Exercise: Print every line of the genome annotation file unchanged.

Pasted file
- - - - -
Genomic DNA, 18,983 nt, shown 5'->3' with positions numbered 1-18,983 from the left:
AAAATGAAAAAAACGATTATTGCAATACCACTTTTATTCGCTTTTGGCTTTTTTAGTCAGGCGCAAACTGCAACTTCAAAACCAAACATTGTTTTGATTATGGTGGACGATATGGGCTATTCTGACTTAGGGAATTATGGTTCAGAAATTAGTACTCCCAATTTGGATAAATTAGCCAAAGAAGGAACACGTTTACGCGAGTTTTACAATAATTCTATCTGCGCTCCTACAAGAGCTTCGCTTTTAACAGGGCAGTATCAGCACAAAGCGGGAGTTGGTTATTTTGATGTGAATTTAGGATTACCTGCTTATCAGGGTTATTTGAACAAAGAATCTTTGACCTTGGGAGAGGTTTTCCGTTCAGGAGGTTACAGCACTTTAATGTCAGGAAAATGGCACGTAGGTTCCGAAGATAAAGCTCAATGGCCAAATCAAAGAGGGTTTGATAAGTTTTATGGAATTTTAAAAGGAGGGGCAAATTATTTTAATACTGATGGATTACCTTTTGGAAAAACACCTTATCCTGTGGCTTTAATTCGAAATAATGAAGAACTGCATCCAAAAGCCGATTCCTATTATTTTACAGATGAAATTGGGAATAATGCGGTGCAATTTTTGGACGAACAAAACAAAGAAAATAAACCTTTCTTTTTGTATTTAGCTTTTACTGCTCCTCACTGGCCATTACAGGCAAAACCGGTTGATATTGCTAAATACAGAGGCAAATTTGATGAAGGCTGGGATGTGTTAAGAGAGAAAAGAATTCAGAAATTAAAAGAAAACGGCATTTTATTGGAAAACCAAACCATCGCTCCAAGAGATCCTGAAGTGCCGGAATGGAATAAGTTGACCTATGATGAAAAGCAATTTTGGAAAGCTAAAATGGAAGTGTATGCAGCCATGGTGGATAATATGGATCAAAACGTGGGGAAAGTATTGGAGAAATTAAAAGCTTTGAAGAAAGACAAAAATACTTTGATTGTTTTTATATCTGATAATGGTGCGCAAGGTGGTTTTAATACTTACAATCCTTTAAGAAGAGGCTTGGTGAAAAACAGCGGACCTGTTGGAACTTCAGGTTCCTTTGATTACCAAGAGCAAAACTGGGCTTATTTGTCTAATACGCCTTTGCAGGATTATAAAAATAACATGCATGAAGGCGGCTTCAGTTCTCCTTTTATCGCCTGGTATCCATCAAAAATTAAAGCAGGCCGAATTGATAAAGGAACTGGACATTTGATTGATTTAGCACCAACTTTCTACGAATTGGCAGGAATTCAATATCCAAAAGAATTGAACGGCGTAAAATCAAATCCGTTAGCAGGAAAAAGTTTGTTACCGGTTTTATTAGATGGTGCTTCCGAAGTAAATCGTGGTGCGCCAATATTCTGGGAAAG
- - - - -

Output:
Genomic DNA, 18,983 nt, shown 5'->3' with positions numbered 1-18,983 from the left:
AAAATGAAAAAAACGATTATTGCAATACCACTTTTATTCGCTTTTGGCTTTTTTAGTCAGGCGCAAACTGCAACTTCAAAACCAAACATTGTTTTGATTATGGTGGACGATATGGGCTATTCTGACTTAGGGAATTATGGTTCAGAAATTAGTACTCCCAATTTGGATAAATTAGCCAAAGAAGGAACACGTTTACGCGAGTTTTACAATAATTCTATCTGCGCTCCTACAAGAGCTTCGCTTTTAACAGGGCAGTATCAGCACAAAGCGGGAGTTGGTTATTTTGATGTGAATTTAGGATTACCTGCTTATCAGGGTTATTTGAACAAAGAATCTTTGACCTTGGGAGAGGTTTTCCGTTCAGGAGGTTACAGCACTTTAATGTCAGGAAAATGGCACGTAGGTTCCGAAGATAAAGCTCAATGGCCAAATCAAAGAGGGTTTGATAAGTTTTATGGAATTTTAAAAGGAGGGGCAAATTATTTTAATACTGATGGATTACCTTTTGGAAAAACACCTTATCCTGTGGCTTTAATTCGAAATAATGAAGAACTGCATCCAAAAGCCGATTCCTATTATTTTACAGATGAAATTGGGAATAATGCGGTGCAATTTTTGGACGAACAAAACAAAGAAAATAAACCTTTCTTTTTGTATTTAGCTTTTACTGCTCCTCACTGGCCATTACAGGCAAAACCGGTTGATATTGCTAAATACAGAGGCAAATTTGATGAAGGCTGGGATGTGTTAAGAGAGAAAAGAATTCAGAAATTAAAAGAAAACGGCATTTTATTGGAAAACCAAACCATCGCTCCAAGAGATCCTGAAGTGCCGGAATGGAATAAGTTGACCTATGATGAAAAGCAATTTTGGAAAGCTAAAATGGAAGTGTATGCAGCCATGGTGGATAATATGGATCAAAACGTGGGGAAAGTATTGGAGAAATTAAAAGCTTTGAAGAAAGACAAAAATACTTTGATTGTTTTTATATCTGATAATGGTGCGCAAGGTGGTTTTAATACTTACAATCCTTTAAGAAGAGGCTTGGTGAAAAACAGCGGACCTGTTGGAACTTCAGGTTCCTTTGATTACCAAGAGCAAAACTGGGCTTATTTGTCTAATACGCCTTTGCAGGATTATAAAAATAACATGCATGAAGGCGGCTTCAGTTCTCCTTTTATCGCCTGGTATCCATCAAAAATTAAAGCAGGCCGAATTGATAAAGGAACTGGACATTTGATTGATTTAGCACCAACTTTCTACGAATTGGCAGGAATTCAATATCCAAAAGAATTGAACGGCGTAAAATCAAATCCGTTAGCAGGAAAAAGTTTGTTACCGGTTTTATTAGATGGTGCTTCCGAAGTAAATCGTGGTGCGCCAATATTCTGGGAAAG